Following the war, Canada took an active role in international relations. Canada joined the North Atlantic Treaty Organization (NATO), a military alliance founded in 1949 to defend Europe against Communist attack. The North American Air (later Aerospace) Defense Agreement, signed in 1958, confirmed American involvement in defending North American airspace over Canada. Canada contributed forces to the United Nations campaign to defend South Korea in the Korean War (1950-1953).
In 1950 Canada began foreign aid programs for underdeveloped nations as part of the Colombo Plan, launched by the Commonwealth of Nations to attack the poverty that was thought to breed support for communism. Canadian diplomat and politician Lester Pearson won the Nobel Peace Prize in 1956 for organizing a peacekeeping force to defuse the Suez Crisis. Peacekeeping became a frequent assignment for Canadian forces as Canada sought status in world affairs as a so-called middle power: too small to be a great power, but large enough and strong enough to act as an intermediary in world affairs.
After running the national government continuously since 1935, the Liberal Party was defeated by the Progressive Conservatives (the new name for the Conservatives) in 1957. The new prime minister, John Diefenbaker, was a crusading country lawyer from Saskatchewan who built his campaign on growing resentment over the long dominance of the Liberal Party and the arrogant Canadian establishment. He also urged economic development of the far northern regions.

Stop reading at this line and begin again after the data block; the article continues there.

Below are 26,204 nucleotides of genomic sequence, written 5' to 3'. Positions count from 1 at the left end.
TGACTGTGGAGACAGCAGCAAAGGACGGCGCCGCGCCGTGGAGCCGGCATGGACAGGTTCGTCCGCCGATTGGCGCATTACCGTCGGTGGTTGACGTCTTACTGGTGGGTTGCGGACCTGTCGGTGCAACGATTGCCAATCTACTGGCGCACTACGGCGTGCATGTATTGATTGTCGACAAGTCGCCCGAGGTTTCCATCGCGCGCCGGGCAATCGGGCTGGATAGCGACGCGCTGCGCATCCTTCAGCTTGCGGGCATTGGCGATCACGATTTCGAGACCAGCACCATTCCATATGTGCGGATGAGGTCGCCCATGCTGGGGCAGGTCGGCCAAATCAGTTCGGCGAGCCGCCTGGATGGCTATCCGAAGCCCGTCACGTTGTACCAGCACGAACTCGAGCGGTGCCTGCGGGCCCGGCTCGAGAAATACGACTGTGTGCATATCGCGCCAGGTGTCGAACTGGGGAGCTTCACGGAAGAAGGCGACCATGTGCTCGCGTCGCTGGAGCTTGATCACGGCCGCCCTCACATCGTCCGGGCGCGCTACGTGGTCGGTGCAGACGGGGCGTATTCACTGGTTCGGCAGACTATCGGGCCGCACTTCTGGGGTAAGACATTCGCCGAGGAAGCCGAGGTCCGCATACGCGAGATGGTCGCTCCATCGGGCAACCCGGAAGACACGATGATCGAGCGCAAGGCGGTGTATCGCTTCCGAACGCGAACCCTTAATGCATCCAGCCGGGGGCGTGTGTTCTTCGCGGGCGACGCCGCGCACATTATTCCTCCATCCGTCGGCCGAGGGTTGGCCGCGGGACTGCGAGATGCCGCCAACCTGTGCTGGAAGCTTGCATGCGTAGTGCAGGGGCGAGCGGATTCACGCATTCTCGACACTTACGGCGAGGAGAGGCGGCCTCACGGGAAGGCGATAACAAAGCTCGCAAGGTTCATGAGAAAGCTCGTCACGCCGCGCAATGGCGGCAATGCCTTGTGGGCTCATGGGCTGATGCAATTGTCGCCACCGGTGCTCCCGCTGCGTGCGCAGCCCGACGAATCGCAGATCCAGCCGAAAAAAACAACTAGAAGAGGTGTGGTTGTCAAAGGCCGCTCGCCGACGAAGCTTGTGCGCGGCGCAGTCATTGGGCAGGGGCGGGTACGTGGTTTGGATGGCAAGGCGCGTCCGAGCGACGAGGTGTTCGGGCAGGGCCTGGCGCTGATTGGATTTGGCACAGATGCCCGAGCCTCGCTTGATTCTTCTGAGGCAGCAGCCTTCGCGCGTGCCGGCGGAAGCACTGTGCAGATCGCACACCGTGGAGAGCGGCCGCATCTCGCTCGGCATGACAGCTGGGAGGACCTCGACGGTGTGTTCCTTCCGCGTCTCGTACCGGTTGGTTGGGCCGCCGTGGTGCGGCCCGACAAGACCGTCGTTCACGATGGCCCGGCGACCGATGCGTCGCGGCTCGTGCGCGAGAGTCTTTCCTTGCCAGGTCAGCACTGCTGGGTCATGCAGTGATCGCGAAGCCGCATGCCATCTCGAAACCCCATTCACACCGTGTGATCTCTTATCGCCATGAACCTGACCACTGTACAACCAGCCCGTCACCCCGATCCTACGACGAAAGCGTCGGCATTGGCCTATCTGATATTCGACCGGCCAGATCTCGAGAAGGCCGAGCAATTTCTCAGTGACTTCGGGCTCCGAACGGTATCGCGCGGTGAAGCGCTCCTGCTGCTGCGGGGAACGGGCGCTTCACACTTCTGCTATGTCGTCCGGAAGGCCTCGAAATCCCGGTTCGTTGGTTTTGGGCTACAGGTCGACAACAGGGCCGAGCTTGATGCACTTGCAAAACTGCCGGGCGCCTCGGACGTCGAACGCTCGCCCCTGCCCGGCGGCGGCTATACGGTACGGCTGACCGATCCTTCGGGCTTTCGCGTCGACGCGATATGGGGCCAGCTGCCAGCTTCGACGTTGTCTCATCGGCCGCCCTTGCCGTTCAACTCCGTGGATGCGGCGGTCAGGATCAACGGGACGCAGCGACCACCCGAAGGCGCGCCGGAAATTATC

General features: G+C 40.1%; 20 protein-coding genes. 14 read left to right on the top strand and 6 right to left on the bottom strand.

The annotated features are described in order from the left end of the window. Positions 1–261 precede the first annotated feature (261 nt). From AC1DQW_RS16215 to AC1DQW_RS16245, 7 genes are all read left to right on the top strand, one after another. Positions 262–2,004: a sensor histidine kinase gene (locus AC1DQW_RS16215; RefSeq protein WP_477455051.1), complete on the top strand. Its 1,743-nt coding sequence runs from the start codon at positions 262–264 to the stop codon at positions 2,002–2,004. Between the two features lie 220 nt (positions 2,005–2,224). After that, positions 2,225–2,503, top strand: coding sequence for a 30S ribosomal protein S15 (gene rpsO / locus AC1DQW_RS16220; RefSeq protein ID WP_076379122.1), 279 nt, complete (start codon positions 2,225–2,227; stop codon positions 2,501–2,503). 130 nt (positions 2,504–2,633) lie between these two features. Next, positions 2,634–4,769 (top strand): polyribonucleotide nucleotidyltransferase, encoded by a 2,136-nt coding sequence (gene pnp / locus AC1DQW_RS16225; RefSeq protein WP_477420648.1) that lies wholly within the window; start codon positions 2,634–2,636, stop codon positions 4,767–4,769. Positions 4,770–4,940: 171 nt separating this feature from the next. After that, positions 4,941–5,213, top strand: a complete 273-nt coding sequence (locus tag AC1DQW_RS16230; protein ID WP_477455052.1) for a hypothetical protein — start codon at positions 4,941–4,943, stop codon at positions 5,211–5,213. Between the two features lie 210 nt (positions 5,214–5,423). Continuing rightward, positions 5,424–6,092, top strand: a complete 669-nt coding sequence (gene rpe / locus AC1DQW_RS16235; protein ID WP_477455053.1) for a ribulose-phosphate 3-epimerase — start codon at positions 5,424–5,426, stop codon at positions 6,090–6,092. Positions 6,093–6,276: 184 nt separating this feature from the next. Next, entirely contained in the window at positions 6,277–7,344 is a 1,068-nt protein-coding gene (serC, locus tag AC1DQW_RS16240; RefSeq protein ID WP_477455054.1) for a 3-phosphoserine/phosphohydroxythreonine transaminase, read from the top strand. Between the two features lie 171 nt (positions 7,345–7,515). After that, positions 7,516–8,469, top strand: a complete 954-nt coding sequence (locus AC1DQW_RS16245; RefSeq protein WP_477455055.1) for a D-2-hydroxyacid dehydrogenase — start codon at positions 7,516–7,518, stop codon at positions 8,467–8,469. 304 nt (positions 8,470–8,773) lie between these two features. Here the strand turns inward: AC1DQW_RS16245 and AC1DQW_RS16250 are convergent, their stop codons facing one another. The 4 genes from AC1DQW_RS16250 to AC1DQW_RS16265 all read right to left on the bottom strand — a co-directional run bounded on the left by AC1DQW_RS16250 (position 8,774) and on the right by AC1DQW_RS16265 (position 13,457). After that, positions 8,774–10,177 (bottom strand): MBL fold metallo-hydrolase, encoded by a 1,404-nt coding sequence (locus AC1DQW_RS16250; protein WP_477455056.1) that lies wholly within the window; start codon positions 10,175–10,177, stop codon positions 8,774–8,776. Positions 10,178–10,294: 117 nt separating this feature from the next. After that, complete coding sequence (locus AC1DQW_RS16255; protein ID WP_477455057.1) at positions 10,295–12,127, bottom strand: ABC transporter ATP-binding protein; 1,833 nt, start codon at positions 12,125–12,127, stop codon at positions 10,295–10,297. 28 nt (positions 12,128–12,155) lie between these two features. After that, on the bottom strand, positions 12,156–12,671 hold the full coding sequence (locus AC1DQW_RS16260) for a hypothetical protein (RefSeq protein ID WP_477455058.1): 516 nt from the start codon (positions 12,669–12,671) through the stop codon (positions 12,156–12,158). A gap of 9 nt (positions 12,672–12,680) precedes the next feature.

An orator and a fighter for social justice and the ordinary citizen, Diefenbaker appealed to Canadian national pride. His disorganized administration, however, alienated potential allies and faced frequent crises. His government fell in a 1963 election contest with the Liberals under Pearson. The chief issues were Canada’s role in NATO and Diefenbaker’s opposition to the building of nuclear weapons bases in Canada.
Pearson’s achievements as prime minister included new and expanded social programs and a new, distinctive Canadian flag, the red maple leaf. Pearson’s Liberals never had a majority in the House of Commons but survived because opposition was divided. Among the new opposition parties was the New Democratic Party (NDP), formed in 1961 by a merger of the socialist CCF and Canadian labor organizations. The NDP campaigned for public ownership of key industries, wider social programs to promote economic equality, and controls on foreign (particularly American) investment. First led by former Saskatchewan premier Thomas Douglas, the NDP became a long-lasting third party competing with the Liberals and Progressive Conservatives. "Canada" © Emmanuel BUCHOT, Encarta, Wikipedia.
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